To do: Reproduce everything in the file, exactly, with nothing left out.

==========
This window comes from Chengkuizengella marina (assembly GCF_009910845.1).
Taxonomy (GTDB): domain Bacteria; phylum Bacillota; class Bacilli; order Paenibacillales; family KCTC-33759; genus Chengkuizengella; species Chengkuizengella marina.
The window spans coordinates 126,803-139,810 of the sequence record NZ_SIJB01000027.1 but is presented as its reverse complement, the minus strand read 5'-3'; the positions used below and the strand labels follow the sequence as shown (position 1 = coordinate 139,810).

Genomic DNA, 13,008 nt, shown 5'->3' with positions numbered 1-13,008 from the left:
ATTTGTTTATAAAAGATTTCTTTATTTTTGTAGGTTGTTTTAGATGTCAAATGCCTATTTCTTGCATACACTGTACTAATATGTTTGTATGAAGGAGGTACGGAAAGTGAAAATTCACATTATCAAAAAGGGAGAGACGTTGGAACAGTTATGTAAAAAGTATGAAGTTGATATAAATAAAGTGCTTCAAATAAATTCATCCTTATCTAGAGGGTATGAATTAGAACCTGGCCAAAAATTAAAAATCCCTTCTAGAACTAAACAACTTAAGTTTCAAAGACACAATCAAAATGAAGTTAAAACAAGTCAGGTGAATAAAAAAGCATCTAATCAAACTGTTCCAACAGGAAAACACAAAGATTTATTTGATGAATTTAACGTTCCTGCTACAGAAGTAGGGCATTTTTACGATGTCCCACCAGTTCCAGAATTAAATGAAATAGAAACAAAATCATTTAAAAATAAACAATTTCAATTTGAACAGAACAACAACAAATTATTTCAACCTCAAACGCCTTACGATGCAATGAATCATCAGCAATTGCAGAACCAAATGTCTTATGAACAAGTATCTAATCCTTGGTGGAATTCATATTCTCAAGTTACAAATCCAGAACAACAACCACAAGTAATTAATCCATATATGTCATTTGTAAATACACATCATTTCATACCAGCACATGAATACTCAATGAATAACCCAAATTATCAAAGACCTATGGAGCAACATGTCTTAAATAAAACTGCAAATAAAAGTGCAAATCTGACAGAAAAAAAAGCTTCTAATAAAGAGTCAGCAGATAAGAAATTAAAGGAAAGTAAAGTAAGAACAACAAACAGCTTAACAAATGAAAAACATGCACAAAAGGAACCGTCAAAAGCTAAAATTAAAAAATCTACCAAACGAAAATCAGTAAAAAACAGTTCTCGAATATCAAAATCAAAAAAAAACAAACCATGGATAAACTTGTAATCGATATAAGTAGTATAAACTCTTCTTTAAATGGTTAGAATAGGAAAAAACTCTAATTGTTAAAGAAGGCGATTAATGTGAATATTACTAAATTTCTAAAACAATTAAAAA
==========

This window comes from Chengkuizengella marina (assembly GCF_009910845.1).
Taxonomy (GTDB): domain Bacteria; phylum Bacillota; class Bacilli; order Paenibacillales; family KCTC-33759; genus Chengkuizengella; species Chengkuizengella marina.
The window spans coordinates 126,803-139,810 of the sequence record NZ_SIJB01000027.1 but is presented as its reverse complement, the minus strand read 5'-3'; the positions used below and the strand labels follow the sequence as shown (position 1 = coordinate 139,810).

Genomic DNA, 13,008 nt, shown 5'->3' with positions numbered 1-13,008 from the left:
ATTTGTTTATAAAAGATTTCTTTATTTTTGTAGGTTGTTTTAGATGTCAAATGCCTATTTCTTGCATACACTGTACTAATATGTTTGTATGAAGGAGGTACGGAAAGTGAAAATTCACATTATCAAAAAGGGAGAGACGTTGGAACAGTTATGTAAAAAGTATGAAGTTGATATAAATAAAGTGCTTCAAATAAATTCATCCTTATCTAGAGGGTATGAATTAGAACCTGGCCAAAAATTAAAAATCCCTTCTAGAACTAAACAACTTAAGTTTCAAAGACACAATCAAAATGAAGTTAAAACAAGTCAGGTGAATAAAAAAGCATCTAATCAAACTGTTCCAACAGGAAAACACAAAGATTTATTTGATGAATTTAACGTTCCTGCTACAGAAGTAGGGCATTTTTACGATGTCCCACCAGTTCCAGAATTAAATGAAATAGAAACAAAATCATTTAAAAATAAACAATTTCAATTTGAACAGAACAACAACAAATTATTTCAACCTCAAACGCCTTACGATGCAATGAATCATCAGCAATTGCAGAACCAAATGTCTTATGAACAAGTATCTAATCCTTGGTGGAATTCATATTCTCAAGTTACAAATCCAGAACAACAACCACAAGTAATTAATCCATATATGTCATTTGTAAATACACATCATTTCATACCAGCACATGAATACTCAATGAATAACCCAAATTATCAAAGACCTATGGAGCAACATGTCTTAAATAAAACTGCAAATAAAAGTGCAAATCTGACAGAAAAAAAAGCTTCTAATAAAGAGTCAGCAGATAAGAAATTAAAGGAAAGTAAAGTAAGAACAACAAACAGCTTAACAAATGAAAAACATGCACAAAAGGAACCGTCAAAAGCTAAAATTAAAAAATCTACCAAACGAAAATCAGTAAAAAACAGTTCTCGAATATCAAAATCAAAAAAAAACAAACCATGGATAAACTTGTAATCGATATAAGTAGTATAAACTCTTCTTTAAATGGTTAGAATAGGAAAAAACTCTAATTGTTAAAGAAGGCGATTAATGTGAATATTACTAAATTTCTAAAACAATTAAAAA